If DOJ is not defending DOMA, who is?
After DOJ decided to stop defending the constitutionality of DOMA, the House Republican leadership (BLAG, so named for the “Bipartisan Legal Advisory Group” though the group has a Republican majority) hired Paul Clement to defend DOMA’s constitutionality in court challenges. So far the U.S. House has authorized $1.5 million for Clement to defend DOMA.
We’re already married; should we apply for a green card?
The DOJ memo states that the U.S. government will continue to enforce DOMA until there is a final judicial decision or until Congress changes the law. That means that, at least for now, if you file a marriage-based green card application, it will still be denied and if your foreign born partner is out of status he or she will probably be put into deportation proceedings. Although Immigration Equality and others have advocated with the Administration to hold green card applications in abeyance (that is to not deny them) until there is a final DOMA decision, they have refused to do so. This is one of the reasons that Immigration Equality filed a federal lawsuit in April 2012.
We’re not married, but should we get married now just to be ready?
Maybe. Lesbian and gay couples need to weigh the benefits of getting married against the risks. If your partner has a tourist visa or student visa, he or she may be found to have “immigrant intent” if Immigration learns that he or she is married. If you are concerned about “immigrant intent” issues you should speak with an attorney before marrying.
On the other hand, if at some future point marriage is recognized for immigration purposes, there may be advantages to being married longer. For example, in a marriage-based petition for lawful permanent residence, a foreign national can get a green card with just one “green card” interview if she has been married for at least two years prior to filing. Please see “Should We Marry?” for more information.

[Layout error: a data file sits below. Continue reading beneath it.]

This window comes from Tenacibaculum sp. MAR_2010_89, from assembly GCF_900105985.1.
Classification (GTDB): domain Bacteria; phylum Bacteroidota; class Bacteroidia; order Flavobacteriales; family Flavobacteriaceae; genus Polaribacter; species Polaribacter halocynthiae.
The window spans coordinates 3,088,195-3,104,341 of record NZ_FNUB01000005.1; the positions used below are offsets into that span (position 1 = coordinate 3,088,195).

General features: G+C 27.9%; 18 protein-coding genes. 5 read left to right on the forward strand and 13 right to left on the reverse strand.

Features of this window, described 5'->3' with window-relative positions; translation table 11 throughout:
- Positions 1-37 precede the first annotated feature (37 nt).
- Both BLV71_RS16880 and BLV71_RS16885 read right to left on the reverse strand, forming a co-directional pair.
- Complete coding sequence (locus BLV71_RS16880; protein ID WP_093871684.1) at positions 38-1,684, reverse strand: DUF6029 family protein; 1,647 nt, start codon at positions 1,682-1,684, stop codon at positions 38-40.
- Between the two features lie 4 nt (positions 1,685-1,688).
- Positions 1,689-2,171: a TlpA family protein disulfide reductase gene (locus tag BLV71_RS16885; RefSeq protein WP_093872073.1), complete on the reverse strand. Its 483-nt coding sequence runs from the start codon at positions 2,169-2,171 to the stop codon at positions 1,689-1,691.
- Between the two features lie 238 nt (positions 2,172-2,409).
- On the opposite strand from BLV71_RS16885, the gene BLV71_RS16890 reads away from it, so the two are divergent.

How does DOMA affect a marriage performed abroad?
In general, a marriage that is validly entered into, whether abroad or in the U.S. is valid for all purposes. DOMA is the big exception to this rule. In immigration it gets a little more complicated. Immigration generally performs a three part test:
- Was the marriage valid where celebrated?
- Is there any strong public policy ground against recognizing the marriage?
- Is it a bona fide marriage?
So, whether a marriage has taken place in Canada or Massachusetts, the answer to the first question would be yes. It’s the answer to the second question which currently prevents people from getting immigration benefits solely because of DOMA.
If we’re getting so much closer to ending DOMA, is it still important to push the Uniting American Families Act (UAFA)?
Absolutely. Much of the LGBT rights movement, like other civil rights movements, has involved advances followed by setbacks. Today, it looks like the tide has turned against DOMA, but, unfortunately, no one can guess what will happen in a court case that may not ultimately be decided for several years. Binational couples suffer every day, and it would be dangerous to put all of our eggs into one basket when the result is so uncertain. We must continue to fight for UAFA to ensure that couples in every state can stay together, and we must continue to fight in case the DOMA litigation stalls.
Do any of these DOMA developments have any effect on couples where one spouse is transgender?
Yes, in many marriage-based green card applications where one spouse is transgender, the transgender spouse has to submit evidence about his or her medical transition as well as documents about legal recognition of his or her gender change, and these cases generally involve a long battle with Immigration. If DOMA were no longer in effect, it would not matter to Immigration whether marriages were considered opposite sex or same sex so it would not be necessary to submit this kind of proof of gender.